Readings for August 22, 2021
Joshua 24:1-2, 15-17, 18
Psalm 34:2-3, 16-21
On the whole, the Bible is filled with sad stories. Stories of defeat, struggle, and chaos. But most of those stories have endings that defy the tough times through God’s mercy and redemption. But, possibly not all of them. In my opinion, and not knowing the true end of the story for those involved, this Sunday’s Gospel account is the saddest story of them all. Those that were following Jesus, his disciples, left and “returned to their former way of life and no longer accompanied him.”
At this point in his ministry, Jesus had many disciples and even more curious onlookers. It can be assumed that those counted as disciples were those that followed him for an extended period of time, and that they even perhaps invited others to join the group as well. But when the teaching got tough, they could not accept him and they returned to their former way of life.
How many among us who count ourselves as believers, even as disciples, have been tempted to and perhaps even done the same, if only for short periods of time? Perhaps we blame corruption in the Church, or hypocrisy among believers, or “rules” that don’t correspond with what we think is necessary. Perhaps we have gone through a struggle and felt abandoned by God. And sometimes we may just walk away because we no longer find it interesting or exciting.
Abandoning Jesus in tough times, from tough teachings, or even when we’re no longer excited by the whole church thing, we walk away from the promise of our salvation, the opportunity to live on in an unending joy and love. We should not be walking away. It is, in fact, within these tough times that we should lean in, not turn away. That is our faith. That is our hope.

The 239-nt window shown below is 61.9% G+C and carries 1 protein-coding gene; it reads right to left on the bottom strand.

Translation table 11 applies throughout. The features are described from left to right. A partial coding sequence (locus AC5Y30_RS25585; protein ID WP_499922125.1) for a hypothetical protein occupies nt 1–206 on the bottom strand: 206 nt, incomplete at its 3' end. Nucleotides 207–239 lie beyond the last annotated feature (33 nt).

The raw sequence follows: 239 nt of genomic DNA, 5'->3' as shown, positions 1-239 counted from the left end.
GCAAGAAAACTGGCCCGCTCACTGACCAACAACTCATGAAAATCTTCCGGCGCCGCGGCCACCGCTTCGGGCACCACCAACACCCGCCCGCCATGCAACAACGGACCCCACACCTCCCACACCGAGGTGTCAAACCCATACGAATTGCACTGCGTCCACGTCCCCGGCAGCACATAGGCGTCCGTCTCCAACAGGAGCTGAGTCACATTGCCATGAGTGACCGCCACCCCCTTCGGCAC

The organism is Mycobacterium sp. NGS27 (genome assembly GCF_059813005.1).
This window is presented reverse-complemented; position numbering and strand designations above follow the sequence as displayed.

We know from Jesus’ parable that some will be the seeds sown in less fertile ground, perhaps sprouting and growing but not able to grow roots deep enough to sustain us. But we, as humans, are not so firmly planted in our ways that we must succumb to the difficulties of life. And most often the way to have peace and joy is to keep growing those deep roots in Christ, not giving up at the latest hard teaching. Here is the truly tough teaching: If we can only believe when our hearts are full and comfortable, our faith is not what it should be, or even what we think it might be. And that is the saddest story of all.
My Lord Jesus, I knew from the start my faith in you would be challenged and your teachings would be hard. Grant to me the gift of a firm faith, one that can withstand the tough times by pinning my hope on you. May I forever follow you–in good times and bad. Amen